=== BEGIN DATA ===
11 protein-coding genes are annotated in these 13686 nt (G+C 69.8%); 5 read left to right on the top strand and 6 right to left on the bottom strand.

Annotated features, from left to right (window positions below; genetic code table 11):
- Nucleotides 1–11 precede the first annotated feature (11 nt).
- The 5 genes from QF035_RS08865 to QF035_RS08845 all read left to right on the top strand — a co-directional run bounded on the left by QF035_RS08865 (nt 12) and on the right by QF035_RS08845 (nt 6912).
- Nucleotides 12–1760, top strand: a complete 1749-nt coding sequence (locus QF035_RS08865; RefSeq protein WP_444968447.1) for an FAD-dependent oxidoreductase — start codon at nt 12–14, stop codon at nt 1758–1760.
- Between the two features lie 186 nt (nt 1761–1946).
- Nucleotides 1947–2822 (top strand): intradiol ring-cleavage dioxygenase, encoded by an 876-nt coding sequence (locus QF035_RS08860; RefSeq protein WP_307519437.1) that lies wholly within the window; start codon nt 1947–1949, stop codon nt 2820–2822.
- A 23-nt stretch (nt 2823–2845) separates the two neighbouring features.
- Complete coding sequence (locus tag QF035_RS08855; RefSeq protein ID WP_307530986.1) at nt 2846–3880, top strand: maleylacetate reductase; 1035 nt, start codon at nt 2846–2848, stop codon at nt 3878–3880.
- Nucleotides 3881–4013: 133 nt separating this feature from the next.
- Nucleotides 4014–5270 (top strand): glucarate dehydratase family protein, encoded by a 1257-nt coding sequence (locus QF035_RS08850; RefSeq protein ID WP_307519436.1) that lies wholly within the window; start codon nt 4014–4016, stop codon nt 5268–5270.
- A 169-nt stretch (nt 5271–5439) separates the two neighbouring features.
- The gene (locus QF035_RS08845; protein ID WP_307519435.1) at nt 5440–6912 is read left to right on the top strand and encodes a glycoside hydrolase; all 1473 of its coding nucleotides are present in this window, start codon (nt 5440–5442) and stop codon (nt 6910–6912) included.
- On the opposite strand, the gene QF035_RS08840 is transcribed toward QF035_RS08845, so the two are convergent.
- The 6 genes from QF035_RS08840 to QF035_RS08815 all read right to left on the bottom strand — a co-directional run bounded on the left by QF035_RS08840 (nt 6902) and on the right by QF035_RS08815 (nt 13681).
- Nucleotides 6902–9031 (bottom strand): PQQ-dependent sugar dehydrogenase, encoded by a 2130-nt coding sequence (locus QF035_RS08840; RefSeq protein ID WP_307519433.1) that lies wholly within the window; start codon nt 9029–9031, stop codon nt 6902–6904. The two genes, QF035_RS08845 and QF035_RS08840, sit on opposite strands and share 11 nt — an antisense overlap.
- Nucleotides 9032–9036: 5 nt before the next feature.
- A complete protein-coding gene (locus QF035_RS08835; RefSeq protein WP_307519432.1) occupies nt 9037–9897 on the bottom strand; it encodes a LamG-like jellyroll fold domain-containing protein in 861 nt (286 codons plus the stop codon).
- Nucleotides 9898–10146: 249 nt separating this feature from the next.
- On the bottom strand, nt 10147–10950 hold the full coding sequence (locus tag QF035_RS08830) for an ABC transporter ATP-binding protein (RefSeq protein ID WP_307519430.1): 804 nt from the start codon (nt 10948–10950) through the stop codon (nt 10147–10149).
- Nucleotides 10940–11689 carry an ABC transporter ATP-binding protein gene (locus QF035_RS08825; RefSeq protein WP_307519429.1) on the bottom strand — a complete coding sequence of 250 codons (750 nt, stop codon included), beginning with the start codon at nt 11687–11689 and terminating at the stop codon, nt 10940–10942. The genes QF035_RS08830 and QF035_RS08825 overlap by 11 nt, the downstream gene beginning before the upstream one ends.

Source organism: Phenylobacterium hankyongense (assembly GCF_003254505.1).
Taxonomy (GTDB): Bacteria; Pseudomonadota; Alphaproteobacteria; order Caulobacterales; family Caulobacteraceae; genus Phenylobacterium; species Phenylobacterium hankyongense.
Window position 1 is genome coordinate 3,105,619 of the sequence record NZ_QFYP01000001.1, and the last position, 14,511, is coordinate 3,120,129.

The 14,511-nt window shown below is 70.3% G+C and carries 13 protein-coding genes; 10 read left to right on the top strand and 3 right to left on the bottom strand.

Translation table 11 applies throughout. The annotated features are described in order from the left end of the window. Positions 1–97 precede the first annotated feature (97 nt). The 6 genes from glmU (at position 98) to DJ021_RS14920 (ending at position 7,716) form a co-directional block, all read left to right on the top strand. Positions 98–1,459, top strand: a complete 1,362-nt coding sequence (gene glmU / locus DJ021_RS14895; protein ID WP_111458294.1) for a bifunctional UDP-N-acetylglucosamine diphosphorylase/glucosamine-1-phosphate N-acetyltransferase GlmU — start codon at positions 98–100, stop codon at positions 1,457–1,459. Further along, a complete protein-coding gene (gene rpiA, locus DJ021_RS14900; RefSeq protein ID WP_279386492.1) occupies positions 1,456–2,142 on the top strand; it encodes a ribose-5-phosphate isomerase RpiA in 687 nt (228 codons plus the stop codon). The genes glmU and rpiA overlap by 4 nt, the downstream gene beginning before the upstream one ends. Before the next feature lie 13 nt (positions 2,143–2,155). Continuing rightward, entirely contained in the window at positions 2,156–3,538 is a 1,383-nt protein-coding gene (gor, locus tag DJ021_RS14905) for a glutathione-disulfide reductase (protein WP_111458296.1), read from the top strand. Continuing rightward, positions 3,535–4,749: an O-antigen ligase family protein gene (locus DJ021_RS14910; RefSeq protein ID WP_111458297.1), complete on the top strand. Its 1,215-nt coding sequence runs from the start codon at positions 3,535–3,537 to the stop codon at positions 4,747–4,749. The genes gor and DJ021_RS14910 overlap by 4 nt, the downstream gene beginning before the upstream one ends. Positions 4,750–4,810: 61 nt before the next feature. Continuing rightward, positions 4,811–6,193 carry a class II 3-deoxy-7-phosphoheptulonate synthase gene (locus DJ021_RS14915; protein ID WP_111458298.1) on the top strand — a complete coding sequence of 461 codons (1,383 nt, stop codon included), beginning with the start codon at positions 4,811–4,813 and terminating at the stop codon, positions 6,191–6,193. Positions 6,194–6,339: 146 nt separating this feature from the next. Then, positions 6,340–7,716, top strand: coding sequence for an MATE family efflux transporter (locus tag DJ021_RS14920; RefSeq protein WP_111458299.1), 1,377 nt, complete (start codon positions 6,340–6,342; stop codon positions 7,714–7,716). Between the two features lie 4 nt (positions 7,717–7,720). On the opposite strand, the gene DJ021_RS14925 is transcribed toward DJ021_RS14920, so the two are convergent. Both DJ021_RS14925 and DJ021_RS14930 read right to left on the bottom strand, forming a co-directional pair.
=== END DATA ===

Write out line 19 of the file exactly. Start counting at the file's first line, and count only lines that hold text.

- Nucleotides 9898–10146: 249 nt separating this feature from the next.